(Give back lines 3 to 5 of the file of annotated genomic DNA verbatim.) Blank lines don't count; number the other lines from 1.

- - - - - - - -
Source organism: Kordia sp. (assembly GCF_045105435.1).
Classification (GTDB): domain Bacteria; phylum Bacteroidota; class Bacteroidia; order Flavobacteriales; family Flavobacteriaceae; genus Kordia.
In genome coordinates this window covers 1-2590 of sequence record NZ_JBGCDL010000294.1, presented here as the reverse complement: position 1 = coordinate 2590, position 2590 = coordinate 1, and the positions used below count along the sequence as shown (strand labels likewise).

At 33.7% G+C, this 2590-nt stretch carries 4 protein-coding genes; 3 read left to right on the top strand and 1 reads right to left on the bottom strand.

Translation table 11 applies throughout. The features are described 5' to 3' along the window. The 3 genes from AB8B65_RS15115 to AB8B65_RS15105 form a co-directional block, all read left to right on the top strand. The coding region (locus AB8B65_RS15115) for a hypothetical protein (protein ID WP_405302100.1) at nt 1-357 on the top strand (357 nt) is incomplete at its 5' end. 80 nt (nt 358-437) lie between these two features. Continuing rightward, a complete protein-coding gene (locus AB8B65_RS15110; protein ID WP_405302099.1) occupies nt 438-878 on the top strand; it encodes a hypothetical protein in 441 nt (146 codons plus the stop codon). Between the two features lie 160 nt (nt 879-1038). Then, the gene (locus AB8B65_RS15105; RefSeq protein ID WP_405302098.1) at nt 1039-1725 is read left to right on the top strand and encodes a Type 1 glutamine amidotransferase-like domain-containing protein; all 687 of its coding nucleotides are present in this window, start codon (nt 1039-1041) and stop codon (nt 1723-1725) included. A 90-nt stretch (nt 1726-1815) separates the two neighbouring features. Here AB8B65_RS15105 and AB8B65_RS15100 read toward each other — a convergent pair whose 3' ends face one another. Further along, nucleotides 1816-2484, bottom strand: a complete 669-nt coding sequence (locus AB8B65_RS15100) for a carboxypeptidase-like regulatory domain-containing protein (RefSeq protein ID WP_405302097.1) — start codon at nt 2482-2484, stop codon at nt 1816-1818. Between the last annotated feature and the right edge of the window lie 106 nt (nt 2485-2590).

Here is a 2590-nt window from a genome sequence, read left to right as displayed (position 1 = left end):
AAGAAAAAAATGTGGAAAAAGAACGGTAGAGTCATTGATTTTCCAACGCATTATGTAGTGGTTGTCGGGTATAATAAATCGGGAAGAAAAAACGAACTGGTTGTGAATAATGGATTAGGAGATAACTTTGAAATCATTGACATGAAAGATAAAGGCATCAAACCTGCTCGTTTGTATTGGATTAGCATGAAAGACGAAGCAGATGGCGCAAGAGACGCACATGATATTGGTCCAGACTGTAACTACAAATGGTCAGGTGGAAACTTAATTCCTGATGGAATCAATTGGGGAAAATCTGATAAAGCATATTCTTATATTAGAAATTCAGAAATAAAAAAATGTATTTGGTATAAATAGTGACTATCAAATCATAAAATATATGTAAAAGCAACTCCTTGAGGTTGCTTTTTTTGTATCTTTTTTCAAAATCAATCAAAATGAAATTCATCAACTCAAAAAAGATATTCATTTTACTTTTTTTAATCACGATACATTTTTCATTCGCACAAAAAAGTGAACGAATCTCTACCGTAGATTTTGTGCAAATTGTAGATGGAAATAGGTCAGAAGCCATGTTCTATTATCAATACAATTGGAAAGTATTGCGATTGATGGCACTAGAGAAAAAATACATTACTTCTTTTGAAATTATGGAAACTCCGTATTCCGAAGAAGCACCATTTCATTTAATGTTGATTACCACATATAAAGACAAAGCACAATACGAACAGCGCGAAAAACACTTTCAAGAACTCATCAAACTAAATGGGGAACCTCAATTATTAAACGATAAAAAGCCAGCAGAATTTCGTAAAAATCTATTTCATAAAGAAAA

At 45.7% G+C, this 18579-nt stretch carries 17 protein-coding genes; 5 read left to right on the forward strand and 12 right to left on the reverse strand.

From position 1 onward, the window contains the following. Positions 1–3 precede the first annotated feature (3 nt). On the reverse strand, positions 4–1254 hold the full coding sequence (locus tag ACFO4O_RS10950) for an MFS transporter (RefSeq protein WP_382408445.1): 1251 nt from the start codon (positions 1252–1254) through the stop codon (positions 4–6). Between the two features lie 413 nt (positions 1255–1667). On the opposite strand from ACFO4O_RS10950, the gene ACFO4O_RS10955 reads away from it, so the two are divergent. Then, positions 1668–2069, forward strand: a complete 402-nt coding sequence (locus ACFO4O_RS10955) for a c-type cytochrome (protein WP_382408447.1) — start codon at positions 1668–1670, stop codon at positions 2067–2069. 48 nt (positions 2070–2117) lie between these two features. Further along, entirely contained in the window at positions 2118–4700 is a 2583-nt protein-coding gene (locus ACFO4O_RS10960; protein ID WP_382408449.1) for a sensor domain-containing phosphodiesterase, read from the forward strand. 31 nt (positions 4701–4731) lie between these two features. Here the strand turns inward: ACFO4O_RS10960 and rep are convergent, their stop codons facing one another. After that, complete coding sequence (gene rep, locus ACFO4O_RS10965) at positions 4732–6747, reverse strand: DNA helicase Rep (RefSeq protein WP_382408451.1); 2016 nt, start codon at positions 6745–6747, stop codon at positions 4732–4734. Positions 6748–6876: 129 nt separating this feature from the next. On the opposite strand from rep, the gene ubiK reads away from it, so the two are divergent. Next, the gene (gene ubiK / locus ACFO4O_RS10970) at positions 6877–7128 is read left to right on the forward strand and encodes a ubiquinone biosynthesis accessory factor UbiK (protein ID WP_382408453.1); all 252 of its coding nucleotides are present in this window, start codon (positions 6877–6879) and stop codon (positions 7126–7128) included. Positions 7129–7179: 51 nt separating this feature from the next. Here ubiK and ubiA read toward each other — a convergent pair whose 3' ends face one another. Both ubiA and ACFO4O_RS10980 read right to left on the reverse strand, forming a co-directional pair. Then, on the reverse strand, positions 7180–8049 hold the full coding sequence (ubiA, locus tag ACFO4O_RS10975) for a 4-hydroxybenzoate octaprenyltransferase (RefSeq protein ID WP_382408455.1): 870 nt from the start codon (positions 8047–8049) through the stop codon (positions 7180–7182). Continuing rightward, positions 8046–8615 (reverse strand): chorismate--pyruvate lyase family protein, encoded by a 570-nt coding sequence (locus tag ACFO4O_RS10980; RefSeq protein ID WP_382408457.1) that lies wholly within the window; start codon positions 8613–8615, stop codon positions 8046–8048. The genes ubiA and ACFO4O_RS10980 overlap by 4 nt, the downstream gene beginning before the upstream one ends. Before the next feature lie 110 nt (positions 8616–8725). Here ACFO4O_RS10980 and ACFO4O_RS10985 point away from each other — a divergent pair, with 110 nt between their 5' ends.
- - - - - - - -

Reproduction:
In genome coordinates this window covers 1-2590 of sequence record NZ_JBGCDL010000294.1, presented here as the reverse complement: position 1 = coordinate 2590, position 2590 = coordinate 1, and the positions used below count along the sequence as shown (strand labels likewise).

At 33.7% G+C, this 2590-nt stretch carries 4 protein-coding genes; 3 read left to right on the top strand and 1 reads right to left on the bottom strand.

Translation table 11 applies throughout. The features are described 5' to 3' along the window. The 3 genes from AB8B65_RS15115 to AB8B65_RS15105 form a co-directional block, all read left to right on the top strand. The coding region (locus AB8B65_RS15115) for a hypothetical protein (protein ID WP_405302100.1) at nt 1-357 on the top strand (357 nt) is incomplete at its 5' end. 80 nt (nt 358-437) lie between these two features. Continuing rightward, a complete protein-coding gene (locus AB8B65_RS15110; protein ID WP_405302099.1) occupies nt 438-878 on the top strand; it encodes a hypothetical protein in 441 nt (146 codons plus the stop codon). Between the two features lie 160 nt (nt 879-1038). Then, the gene (locus AB8B65_RS15105; RefSeq protein ID WP_405302098.1) at nt 1039-1725 is read left to right on the top strand and encodes a Type 1 glutamine amidotransferase-like domain-containing protein; all 687 of its coding nucleotides are present in this window, start codon (nt 1039-1041) and stop codon (nt 1723-1725) included. A 90-nt stretch (nt 1726-1815) separates the two neighbouring features. Here AB8B65_RS15105 and AB8B65_RS15100 read toward each other — a convergent pair whose 3' ends face one another. Further along, nucleotides 1816-2484, bottom strand: a complete 669-nt coding sequence (locus AB8B65_RS15100) for a carboxypeptidase-like regulatory domain-containing protein (RefSeq protein ID WP_405302097.1) — start codon at nt 2482-2484, stop codon at nt 1816-1818. Between the last annotated feature and the right edge of the window lie 106 nt (nt 2485-2590).